A presentation of a career-spanning examination into the author's own life, this collection includes both his first published short stories and his latest award-winning stories.
"The Dripping" (1971) came to the author in a dream that most would regard as a nightmare. In this eerie little number, a father faces his worst fear when his family goes missing. Morrell suffered his own family tragedy in January of 1987, when his son Matt was diagnosed with bone cancer. "Orange Is for Anguish, Blue for Insanity" (the Horror Writers Association's best novella of 1988) was written shortly before Matt's death. Writing about a mad painter kept Morrell sane: "The made-up horror was paradoxically providing a barrier from real-life horror." But after Matt's death, Morrell was besieged with panic attacks, and could do nothing but "stare at the ceiling" for three years. A harrowing story about lost children and a long buried family secret, "The Beautiful Uncut Hair of Graves" (another HWA award-winner) signified Morrell's return to short fiction. The title is taken from Walt Whitman's poem about death and children; John Rambo's name is a pun on Arthur Rimbaud. Morrell is a genre writer with a poet's soul.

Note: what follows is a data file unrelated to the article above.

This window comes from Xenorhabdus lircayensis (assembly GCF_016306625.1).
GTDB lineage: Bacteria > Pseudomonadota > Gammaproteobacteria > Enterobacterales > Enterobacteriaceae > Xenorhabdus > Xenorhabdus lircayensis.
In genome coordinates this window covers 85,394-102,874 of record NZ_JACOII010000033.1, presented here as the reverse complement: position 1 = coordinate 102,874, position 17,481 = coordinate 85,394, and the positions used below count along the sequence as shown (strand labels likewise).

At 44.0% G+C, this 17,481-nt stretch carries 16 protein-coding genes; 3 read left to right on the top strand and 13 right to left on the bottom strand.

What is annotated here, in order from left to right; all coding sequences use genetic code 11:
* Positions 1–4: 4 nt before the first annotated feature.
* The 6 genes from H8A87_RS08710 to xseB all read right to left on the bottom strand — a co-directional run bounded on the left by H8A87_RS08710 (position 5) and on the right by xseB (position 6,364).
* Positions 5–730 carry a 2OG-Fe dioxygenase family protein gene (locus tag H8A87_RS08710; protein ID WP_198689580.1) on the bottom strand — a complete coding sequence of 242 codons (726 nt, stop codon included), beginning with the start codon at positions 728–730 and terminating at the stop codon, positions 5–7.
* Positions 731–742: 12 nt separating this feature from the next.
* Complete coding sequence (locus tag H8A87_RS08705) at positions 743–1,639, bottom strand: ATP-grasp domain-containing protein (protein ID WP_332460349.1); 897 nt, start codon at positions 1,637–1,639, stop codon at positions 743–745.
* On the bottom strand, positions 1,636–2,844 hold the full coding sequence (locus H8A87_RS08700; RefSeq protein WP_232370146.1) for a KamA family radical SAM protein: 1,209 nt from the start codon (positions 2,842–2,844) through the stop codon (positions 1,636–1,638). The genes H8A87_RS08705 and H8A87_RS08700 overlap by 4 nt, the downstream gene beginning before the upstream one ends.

And whether he's writing stories of subtle psychological terror or conjuring up scenarios of pure horror, Morrell never fails to scare the bejesus out of us. --Naomi Gesinger --This text refers to the Mass Market Paperback edition.
The stories selected for inclusion are presented in order of composition. In Morrell's words, they "wear their age well." "Tales of dark suspense," he continues, "their approach is different from that of my international thrillers. You won't find spies and round-the-globe intrigue here. What you will find are the stark emotions behind that intrigue: fear and trembling."
Fear does indeed lurk at the heart of these stories, and in many
permutations. This may be fear for the safety of your loved ones ("The Dripping"), fear of being exposed as a fraud ("The Typewriter"), or the fear of being caught up in someone else's delusions ("But at My Back I Always Hear You"). Each successive story peers deeper into the dark, revealing just how close at hand it really is. Whether he is writing about an apocalyptic thunderstorm, a high school football team that owes its
success to an idol, or a town paralyzed with fear over the presence of a serial killer, Morrell writes with an edge of the seat immediacy, an urgency that communicates his characters' fears directly to his readers.
How good are these stories? Consider this: the majority found homes in the premier anthologies of the eighties and nineties, including WHISPERS, SHADOWS, NIGHT VISIONS, PRIME EVIL, and DARK AT HEART.Read more ›